Max Schrems: he killed Safe Harbor. Now he wants to kill standard contractual clauses.

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Max Schrems flight for your data

Gregory P. Bufithis, Esq.
Founder/Executive Director
The Project Counsel Group


26 May 2016 – The Irish Data Protection Commissioner has referred Max Schrems’ original complaint on standard contractual clauses to the EU Court of Justice to determine if Facebook’s transfers of personal data from the EU to the U.S. is legal.

Transatlantic data sharing has come under tight scrutiny following the collapse of the Safe Harbor agreement after a Court of Justice of the EU (CJEU) ruling in favor of Schrems last year.

The Irish DPC said:

“We continue to thoroughly and diligently investigate Mr Schrems’ complaint to ensure the adequate protection of personal data. We yesterday informed Mr Schrems and Facebook of our intention to seek declaratory relief in the Irish High Court and a referral to the CJEU to determine the legal status of data transfers under Standard Contractual Clauses. We will update all relevant parties as our investigation continues.”

The CJEU ruling against Safe Harbor mainly related to mass surveillance conducted by the U.S. NSA, whose PRISM snooping program allowed them access to EU citizens’ personal data collected by U.S. corporations.

While governments, under EU regulations, are required to provide a means of redress to citizens who believe their rights have been infringed by the spooks, such applications cannot be submitted to anyone in the U.S. As I noted in my previous posts, despite the CJEU’s declaration of the incompatibility of the EU and US data protection regimes, the American corporations … who do so love shipping bytes across the Atlantic … simply shrugged. Common was the reaction of companies such as Facebook, Microsoft, and Salesforce which invoked “model contracts” which they claimed allowed customers to practically ignore the judgment.

Schrems said in a Facebook post (oh, the irony!) that:

“model contracts pose a very serious issue for the US tech industry and EU – US data flows. As long as far-reaching US surveillance laws apply to them, any legal basis will be subject to invalidation or limitations under EU fundamental right. I see no way that the CJEU can say that model contracts are valid if they killed Safe Harbor based on the existence of these US surveillance laws. All data protection lawyers knew that model contracts were a shaky thing, but it was so far the easiest and quickest solution they came up with. As long as the US does not substantially change its laws I don’t see now there could be a solution”.

A copy of Facebook’s “Model Clauses” contract provided by Schrems does not, however provide any means of redress for EU citizens whose rights may be violated by U.S. mass surveillance.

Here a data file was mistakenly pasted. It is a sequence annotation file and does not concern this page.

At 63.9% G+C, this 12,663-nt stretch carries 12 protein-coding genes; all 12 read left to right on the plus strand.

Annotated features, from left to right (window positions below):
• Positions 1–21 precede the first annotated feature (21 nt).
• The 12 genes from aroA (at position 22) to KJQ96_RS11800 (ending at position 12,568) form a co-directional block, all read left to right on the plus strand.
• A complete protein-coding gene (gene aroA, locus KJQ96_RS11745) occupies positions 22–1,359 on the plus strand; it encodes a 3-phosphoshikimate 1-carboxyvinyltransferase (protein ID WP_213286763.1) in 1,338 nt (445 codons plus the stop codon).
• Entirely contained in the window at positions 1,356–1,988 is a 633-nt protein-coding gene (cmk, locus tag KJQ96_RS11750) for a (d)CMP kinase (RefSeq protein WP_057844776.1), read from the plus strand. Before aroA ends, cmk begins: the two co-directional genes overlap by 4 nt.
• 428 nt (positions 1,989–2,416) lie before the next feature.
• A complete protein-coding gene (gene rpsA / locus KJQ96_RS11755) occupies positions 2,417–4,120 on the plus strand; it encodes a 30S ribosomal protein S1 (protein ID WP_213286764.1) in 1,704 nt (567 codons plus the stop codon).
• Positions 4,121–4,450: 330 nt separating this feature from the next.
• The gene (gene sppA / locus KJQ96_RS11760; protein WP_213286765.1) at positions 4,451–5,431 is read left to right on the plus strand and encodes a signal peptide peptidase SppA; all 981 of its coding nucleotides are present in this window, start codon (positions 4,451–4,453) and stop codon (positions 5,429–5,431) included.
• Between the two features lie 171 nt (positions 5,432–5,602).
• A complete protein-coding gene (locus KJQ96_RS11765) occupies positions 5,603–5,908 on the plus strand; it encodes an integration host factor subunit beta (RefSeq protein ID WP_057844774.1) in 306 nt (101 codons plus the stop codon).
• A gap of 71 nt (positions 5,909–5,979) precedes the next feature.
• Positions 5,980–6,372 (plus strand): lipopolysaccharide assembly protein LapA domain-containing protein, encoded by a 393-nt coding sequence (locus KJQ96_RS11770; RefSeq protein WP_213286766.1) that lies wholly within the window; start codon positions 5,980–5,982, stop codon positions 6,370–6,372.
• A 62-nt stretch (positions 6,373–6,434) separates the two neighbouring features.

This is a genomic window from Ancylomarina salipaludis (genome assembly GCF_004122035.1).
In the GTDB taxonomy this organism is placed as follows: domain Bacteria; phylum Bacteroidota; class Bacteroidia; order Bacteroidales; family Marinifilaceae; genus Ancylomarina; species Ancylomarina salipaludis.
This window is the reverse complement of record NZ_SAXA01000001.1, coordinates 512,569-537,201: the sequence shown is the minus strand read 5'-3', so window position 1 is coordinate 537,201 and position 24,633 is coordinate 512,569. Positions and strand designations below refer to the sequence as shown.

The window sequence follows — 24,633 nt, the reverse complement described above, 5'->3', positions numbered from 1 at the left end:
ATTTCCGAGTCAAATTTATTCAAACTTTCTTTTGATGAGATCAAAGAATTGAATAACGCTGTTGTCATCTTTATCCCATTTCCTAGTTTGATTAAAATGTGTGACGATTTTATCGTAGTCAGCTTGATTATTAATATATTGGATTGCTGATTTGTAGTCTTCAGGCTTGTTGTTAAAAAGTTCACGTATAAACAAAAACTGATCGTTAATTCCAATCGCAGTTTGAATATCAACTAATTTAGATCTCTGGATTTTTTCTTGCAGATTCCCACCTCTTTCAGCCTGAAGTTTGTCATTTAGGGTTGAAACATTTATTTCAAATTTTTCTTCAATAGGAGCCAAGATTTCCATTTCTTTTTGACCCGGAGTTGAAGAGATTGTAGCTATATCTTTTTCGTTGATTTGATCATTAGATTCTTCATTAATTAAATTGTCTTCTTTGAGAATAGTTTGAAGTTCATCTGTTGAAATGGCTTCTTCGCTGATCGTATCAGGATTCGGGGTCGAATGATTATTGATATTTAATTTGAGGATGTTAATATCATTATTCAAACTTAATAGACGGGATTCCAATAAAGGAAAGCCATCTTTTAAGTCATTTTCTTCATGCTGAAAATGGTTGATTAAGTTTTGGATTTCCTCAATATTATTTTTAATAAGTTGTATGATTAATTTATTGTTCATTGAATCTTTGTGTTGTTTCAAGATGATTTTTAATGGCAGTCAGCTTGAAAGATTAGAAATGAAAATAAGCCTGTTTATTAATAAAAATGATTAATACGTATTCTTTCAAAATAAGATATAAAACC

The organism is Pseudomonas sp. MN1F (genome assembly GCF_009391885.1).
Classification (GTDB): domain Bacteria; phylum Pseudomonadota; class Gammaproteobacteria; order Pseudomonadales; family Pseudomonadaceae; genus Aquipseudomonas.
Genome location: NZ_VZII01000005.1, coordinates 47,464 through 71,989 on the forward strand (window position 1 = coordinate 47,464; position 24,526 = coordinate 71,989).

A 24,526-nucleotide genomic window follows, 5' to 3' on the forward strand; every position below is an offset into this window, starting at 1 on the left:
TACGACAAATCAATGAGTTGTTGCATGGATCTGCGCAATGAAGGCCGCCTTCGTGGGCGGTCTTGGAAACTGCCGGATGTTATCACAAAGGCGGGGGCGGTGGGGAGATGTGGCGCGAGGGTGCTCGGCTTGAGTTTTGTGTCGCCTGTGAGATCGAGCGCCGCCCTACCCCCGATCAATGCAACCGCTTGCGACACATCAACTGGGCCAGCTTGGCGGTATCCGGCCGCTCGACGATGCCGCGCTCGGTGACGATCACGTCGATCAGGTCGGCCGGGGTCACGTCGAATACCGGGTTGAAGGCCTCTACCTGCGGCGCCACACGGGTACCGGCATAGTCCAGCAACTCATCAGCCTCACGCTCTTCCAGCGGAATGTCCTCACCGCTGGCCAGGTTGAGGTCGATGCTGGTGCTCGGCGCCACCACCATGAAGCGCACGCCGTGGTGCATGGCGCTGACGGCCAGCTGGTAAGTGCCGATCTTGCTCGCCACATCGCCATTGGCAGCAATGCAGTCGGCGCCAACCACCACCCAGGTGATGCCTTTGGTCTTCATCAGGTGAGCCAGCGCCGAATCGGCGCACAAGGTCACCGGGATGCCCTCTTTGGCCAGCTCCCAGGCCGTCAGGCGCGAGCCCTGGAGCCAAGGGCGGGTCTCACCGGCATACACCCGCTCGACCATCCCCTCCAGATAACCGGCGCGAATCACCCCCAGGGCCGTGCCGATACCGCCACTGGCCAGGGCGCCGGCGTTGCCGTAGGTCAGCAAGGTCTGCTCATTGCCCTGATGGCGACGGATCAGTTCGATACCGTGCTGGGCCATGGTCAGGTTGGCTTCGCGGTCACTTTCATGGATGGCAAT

Facebook responded:

“Thousands of companies transfer data across borders to serve their customers and users. The question the Irish DPC plans to raise with the court regarding Standard Contract Clauses will be relevant to many companies operating in the EU. While there is no immediate impact for people or businesses who use our services, we of course will continue to cooperate with the Irish Data Protection Commission in its investigation. Standard Contract Clauses remain valid, and Facebook has other legal methods in place to transfer data between countries”. 

Some thoughts

It’s not as if U.S. corporations have been caught unaware. Many are building EU data centers with legal firewalls between their operations and the U.S. corporation. In the e-discovery world, there are at least two EDD vendors building Relativity appliances that will be “EU only” with no connection to the U.S.

Whether any of this will help is questionable due to the power of “leverage”. In the case of a subsidiary (say, Microsoft Ireland), you’re deemed as owner to have enough power to compel certain activity. This stance is assisted by the refusal of U.S. law to acknowledge that anything else exists in the Universe: U.S. courts couldn’t care less that complying with a U.S. order for disclosure could cause the subsidiary to be in breach of local laws.

Note: to obtain a brilliant perspective of this issue I urge you to read U.S. Supreme Court Justice Stephen Breyer’s recent book The Court and the World which is a fascinating account of how an increasingly globalized and interdependent world influences the deliberations of America’s highest court and must influence all U.S. courts.